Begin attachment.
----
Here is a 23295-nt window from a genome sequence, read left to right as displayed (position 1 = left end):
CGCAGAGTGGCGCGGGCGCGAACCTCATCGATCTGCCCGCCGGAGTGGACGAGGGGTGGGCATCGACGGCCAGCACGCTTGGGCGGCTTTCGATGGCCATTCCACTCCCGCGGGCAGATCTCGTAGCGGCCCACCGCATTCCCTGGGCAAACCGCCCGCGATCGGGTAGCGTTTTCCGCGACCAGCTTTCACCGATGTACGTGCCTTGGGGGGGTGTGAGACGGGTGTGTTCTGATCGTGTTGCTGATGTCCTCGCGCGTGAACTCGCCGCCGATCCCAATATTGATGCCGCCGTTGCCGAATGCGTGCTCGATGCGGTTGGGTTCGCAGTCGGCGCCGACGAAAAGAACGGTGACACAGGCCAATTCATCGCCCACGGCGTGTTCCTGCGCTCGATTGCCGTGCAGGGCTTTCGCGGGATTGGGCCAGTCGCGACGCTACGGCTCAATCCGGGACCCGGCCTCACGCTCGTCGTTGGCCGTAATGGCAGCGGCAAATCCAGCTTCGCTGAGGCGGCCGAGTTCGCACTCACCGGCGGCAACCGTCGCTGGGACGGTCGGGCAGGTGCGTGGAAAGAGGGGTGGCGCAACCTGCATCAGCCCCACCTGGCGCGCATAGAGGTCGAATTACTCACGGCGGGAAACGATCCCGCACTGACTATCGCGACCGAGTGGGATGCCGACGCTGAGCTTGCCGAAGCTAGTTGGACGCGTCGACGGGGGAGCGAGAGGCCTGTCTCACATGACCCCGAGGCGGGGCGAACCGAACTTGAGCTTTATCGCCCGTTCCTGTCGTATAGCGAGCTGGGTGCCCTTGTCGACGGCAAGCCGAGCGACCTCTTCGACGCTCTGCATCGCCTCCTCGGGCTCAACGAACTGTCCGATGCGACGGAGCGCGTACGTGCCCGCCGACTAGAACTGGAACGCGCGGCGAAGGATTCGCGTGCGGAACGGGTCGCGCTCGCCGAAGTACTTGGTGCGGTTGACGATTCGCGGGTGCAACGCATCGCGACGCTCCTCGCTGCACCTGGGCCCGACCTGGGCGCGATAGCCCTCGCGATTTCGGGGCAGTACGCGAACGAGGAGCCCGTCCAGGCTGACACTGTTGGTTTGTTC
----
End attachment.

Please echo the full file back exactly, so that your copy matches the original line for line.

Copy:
Here is a 23295-nt window from a genome sequence, read left to right as displayed (position 1 = left end):
CGCAGAGTGGCGCGGGCGCGAACCTCATCGATCTGCCCGCCGGAGTGGACGAGGGGTGGGCATCGACGGCCAGCACGCTTGGGCGGCTTTCGATGGCCATTCCACTCCCGCGGGCAGATCTCGTAGCGGCCCACCGCATTCCCTGGGCAAACCGCCCGCGATCGGGTAGCGTTTTCCGCGACCAGCTTTCACCGATGTACGTGCCTTGGGGGGGTGTGAGACGGGTGTGTTCTGATCGTGTTGCTGATGTCCTCGCGCGTGAACTCGCCGCCGATCCCAATATTGATGCCGCCGTTGCCGAATGCGTGCTCGATGCGGTTGGGTTCGCAGTCGGCGCCGACGAAAAGAACGGTGACACAGGCCAATTCATCGCCCACGGCGTGTTCCTGCGCTCGATTGCCGTGCAGGGCTTTCGCGGGATTGGGCCAGTCGCGACGCTACGGCTCAATCCGGGACCCGGCCTCACGCTCGTCGTTGGCCGTAATGGCAGCGGCAAATCCAGCTTCGCTGAGGCGGCCGAGTTCGCACTCACCGGCGGCAACCGTCGCTGGGACGGTCGGGCAGGTGCGTGGAAAGAGGGGTGGCGCAACCTGCATCAGCCCCACCTGGCGCGCATAGAGGTCGAATTACTCACGGCGGGAAACGATCCCGCACTGACTATCGCGACCGAGTGGGATGCCGACGCTGAGCTTGCCGAAGCTAGTTGGACGCGTCGACGGGGGAGCGAGAGGCCTGTCTCACATGACCCCGAGGCGGGGCGAACCGAACTTGAGCTTTATCGCCCGTTCCTGTCGTATAGCGAGCTGGGTGCCCTTGTCGACGGCAAGCCGAGCGACCTCTTCGACGCTCTGCATCGCCTCCTCGGGCTCAACGAACTGTCCGATGCGACGGAGCGCGTACGTGCCCGCCGACTAGAACTGGAACGCGCGGCGAAGGATTCGCGTGCGGAACGGGTCGCGCTCGCCGAAGTACTTGGTGCGGTTGACGATTCGCGGGTGCAACGCATCGCGACGCTCCTCGCTGCACCTGGGCCCGACCTGGGCGCGATAGCCCTCGCGATTTCGGGGCAGTACGCGAACGAGGAGCCCGTCCAGGCTGACACTGTTGGTTTGTTC